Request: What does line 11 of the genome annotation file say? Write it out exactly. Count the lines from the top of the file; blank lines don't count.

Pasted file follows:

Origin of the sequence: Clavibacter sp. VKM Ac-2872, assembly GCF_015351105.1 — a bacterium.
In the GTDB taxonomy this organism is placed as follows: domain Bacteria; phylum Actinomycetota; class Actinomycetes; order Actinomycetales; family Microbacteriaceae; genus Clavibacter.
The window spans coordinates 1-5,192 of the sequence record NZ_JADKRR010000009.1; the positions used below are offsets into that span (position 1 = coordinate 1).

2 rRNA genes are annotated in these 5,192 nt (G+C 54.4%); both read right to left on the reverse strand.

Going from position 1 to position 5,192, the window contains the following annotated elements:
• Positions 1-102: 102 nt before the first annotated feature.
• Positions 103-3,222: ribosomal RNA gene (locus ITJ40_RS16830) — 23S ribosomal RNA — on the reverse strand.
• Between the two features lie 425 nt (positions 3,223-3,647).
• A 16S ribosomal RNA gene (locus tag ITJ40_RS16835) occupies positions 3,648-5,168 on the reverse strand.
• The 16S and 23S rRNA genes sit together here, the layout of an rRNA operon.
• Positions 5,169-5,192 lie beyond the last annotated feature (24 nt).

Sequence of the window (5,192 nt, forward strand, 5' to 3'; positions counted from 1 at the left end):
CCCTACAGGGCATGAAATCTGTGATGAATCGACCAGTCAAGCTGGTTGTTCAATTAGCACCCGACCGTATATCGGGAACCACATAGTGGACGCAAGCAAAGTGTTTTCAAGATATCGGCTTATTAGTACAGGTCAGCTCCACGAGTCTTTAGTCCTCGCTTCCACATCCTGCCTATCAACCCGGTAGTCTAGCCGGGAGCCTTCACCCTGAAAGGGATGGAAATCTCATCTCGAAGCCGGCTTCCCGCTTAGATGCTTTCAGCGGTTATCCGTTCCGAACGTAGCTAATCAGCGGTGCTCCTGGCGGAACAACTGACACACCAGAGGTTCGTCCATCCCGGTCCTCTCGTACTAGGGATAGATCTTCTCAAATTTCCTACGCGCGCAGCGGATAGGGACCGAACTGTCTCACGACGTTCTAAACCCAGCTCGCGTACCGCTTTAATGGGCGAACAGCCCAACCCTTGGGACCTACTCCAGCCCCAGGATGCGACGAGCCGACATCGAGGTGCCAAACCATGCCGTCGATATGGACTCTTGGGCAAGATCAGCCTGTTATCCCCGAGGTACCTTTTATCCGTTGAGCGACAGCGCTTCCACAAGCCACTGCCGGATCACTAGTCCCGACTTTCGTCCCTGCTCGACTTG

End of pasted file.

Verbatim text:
• Positions 5,169-5,192 lie beyond the last annotated feature (24 nt).